NACSO connects the communities and organisations that manage and conserve Namibia’s natural resources
Torra conservancy assists its farmers
An east wind whips across Torra Conservancy driving hot air to the coast, and while Swakopmund swelters, Bergsig and other Kunene settlements 100 kilometres inland struggle with a third year of savage drought.
The view towards the mountains is of uninterrupted brown stones without a wisp of dry grass in between. The remaining bushes and small trees offer little to the farmers’ goats, and to zebra, kudu and oryx. The springbok have moved elsewhere in search of whatever they can find.
A crisis faces Torra’s farmers. They have long been accustomed to human-wildlife conflict. Predator numbers have increased, thanks to conservation. Now that the drought is entrenched, antelope and other prey have dispersed, leaving the lions, hyaenas and jackals little option but to take the farmers’ livestock.
Now the pressing challenge is grazing conflict. The kudus and zebras remaining on the barren land scour the branches and earth for what they can find, leaving precious little for goats and the desert adapted Damara sheep, which also browse the bushes.
Although there are no clouds, there is a slight silver lining. Money that Torra Conservancy earns from tourism, and indirectly from the lions that prey on their cattle, is being used for drought relief to farmers.
On Saturday 9 July Torra Conservancy handed over N$50,000 worth of animal feed, straw and salt licks to the Bergsig Farmers Association, to keep their livestock alive. Torra has joint venture tourism agreements with Wilderness Safaris and Palmwag Lodge. The tourists who pay to see the big five also provide benefits to the people who live on the land and care for it.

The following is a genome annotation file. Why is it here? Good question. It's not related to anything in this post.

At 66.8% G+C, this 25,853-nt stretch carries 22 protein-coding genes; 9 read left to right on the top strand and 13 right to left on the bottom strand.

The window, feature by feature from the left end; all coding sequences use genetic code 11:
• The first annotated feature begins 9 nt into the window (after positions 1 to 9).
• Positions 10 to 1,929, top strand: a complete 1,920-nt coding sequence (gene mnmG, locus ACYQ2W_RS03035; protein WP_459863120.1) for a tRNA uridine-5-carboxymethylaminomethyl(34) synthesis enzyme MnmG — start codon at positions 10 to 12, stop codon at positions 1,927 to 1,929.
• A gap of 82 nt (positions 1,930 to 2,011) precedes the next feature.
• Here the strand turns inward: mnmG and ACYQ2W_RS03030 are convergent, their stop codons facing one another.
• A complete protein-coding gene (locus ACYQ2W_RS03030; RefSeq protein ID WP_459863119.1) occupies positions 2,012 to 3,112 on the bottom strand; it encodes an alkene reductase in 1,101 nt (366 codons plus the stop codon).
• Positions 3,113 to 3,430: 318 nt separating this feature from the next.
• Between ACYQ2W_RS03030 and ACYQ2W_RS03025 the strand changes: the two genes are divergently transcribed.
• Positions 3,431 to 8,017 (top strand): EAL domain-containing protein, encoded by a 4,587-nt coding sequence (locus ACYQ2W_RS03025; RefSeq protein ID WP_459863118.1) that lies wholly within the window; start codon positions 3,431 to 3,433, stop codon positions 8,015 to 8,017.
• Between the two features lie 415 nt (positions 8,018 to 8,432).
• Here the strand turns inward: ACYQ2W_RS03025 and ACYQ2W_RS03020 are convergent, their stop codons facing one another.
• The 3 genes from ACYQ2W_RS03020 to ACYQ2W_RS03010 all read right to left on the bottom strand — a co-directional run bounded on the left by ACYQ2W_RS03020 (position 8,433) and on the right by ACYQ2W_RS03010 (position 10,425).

Last year Torra set aside N$80,000 to compensate farmers who had suffered from conflict with wildlife. Payments were made for water infrastructure damaged by elephants, and to farmers who lost cattle, goats and sheep. The Ministry of Environment and Tourism paid a once-off contribution to Torra and all other conservancies of N$60,000 to offset stock losses. Although other conservancies have received top-ups from the Ministry, Torra has not.
However, Torra has its own source of income, and this year has not only raised the amount of money dedicated to compensation to farmers to N$180,000; it has extended the scheme to buy feed for farmers’ livestock.
Under the blazing sun, Torra Manager Emil Roman told the farmers: “Drought is here, but it won’t stop our desire for conservation. We will fight it with our prayers and conservation will win.”
Kunene Region Governor’s Special Adviser John Khamuseb attended the meeting, and spoke of the “dire straits” of the people. He pointed out that the government had delivered 36,000 bags of maize meal to the Opuwo warehouse, which Trustco and Etosha Fishing have added to with generous donations of maize, beef fat and dried fish, but the food is still in warehouses and not getting to the people, whom he described as “desperate.”
Farmer Neels Adams and his wife Maria listened attentively to Khamuseb’s speech. Many promises were made in the name of the Harambee programme, which is reportedly already running into delivery problems.
In Kunene, delivery of drought aid is needed now, and Torra Conservancy is delivering. Utilising the conservancy quota, one zebra was shot for those attending the meeting and a large plate presented to Khamuseb. Farmer Adams was grateful for the lunch, and much more so for the donation of feed, which will help to keep his small flock of goats alive.
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